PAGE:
The Arctic expedition of Fyodor Konyukhov and Viktor Simonov is afraid again of being drifted in the Greenland Sea. “The cracks in the ice, which we meet on our way, are turning south-eastwards, the farer we are going eastwards, the stronger the drift is and there is a danger of being drifted in the Greenland Sea,” Fyodor Konyukhov said during a communication session with the Moscow headquarters of the expedition.

The traveller added that the expedition is crossing the cracks south-westwards, is getting closer to Canada, but is going farer from Greenland.

Fyodor and Viktor with a sled of 12 Karelian sledge dogs started from the North Pole on April 6 to reach the southern coast of Greenland. But now the travellers decided that when crossing the 84th degree of northern latitude they will take a final decision on what coast to finish.

Fyodor Konyukhov also said that the expedition is still going in the area of thick clouds, the sun is not seen already for a week. “One solar battery went out of order, the second one, which we are keeping with care and are unfolding with special precaution, remained operational. There is little sunshine, it is just enough to charge the batteries of the satellite telephone for a communication session,” Fyodor noted.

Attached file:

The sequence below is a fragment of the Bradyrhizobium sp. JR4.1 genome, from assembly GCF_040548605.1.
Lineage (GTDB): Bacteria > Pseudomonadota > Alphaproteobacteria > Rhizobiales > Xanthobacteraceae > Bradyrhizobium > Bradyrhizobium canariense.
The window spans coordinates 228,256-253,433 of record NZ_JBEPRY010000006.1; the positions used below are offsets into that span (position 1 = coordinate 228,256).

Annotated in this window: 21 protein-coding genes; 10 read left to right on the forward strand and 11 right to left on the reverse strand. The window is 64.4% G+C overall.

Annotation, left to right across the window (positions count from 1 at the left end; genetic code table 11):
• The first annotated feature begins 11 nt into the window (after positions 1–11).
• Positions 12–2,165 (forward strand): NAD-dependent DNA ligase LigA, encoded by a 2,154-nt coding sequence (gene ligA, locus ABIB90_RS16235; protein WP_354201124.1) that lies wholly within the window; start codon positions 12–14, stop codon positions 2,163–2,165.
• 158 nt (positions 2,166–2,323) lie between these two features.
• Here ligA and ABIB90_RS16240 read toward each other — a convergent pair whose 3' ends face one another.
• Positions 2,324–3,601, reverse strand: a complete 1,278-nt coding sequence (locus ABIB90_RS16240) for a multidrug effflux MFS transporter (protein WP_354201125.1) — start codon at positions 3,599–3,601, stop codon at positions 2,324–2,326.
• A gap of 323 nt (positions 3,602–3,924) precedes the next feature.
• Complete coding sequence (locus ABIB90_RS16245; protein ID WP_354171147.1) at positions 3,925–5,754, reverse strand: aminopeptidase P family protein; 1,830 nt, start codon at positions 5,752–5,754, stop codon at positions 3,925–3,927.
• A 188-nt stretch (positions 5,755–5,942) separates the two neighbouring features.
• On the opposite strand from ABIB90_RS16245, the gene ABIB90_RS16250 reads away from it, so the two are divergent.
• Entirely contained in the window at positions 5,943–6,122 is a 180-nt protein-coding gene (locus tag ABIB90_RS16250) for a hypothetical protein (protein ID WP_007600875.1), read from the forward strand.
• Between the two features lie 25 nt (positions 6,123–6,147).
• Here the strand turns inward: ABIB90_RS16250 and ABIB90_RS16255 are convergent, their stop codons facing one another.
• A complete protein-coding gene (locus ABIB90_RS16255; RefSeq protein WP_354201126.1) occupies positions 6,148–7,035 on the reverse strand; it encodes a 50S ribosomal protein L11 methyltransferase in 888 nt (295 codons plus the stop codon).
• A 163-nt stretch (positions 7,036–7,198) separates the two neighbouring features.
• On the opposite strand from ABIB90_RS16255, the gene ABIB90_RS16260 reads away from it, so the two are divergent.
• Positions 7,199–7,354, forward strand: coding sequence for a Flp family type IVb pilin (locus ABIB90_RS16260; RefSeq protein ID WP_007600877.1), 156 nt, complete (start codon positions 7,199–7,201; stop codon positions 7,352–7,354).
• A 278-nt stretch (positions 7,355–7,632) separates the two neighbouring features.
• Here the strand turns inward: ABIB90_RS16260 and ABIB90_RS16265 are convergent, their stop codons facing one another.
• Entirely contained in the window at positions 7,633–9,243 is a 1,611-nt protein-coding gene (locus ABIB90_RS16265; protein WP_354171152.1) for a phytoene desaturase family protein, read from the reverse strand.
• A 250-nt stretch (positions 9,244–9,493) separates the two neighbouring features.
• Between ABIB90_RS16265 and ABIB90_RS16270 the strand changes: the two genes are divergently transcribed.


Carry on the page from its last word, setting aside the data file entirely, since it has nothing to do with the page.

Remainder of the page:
At the moment the news report was wired the expedition was at 84 degrees 31 minutes of northern latitude and 67 degrees 42 minutes of western longitude. “If the sun had been shining, we would have passed 3-5 kilometres more, but now we have to go in the darkness,” Konyukhov said with regret. He also noted that the expedition makes six crossings daily with several intervals for taking some rest, “It is not efficient to work more, the strength of the dogs can be broken.”

The Moscow headquarters of the expedition reported that the area, where Fyodor Konyukhov and Viktor Simonov are going, is covered with thick clouds, for the last five days, according to the photos from the outer space. Modern technologies cannot help the travellers at all, they have to work in the actual weather and to take decisions for further movement to the finish on the basis of the previous experience of the crossings over the Arctic Ocean.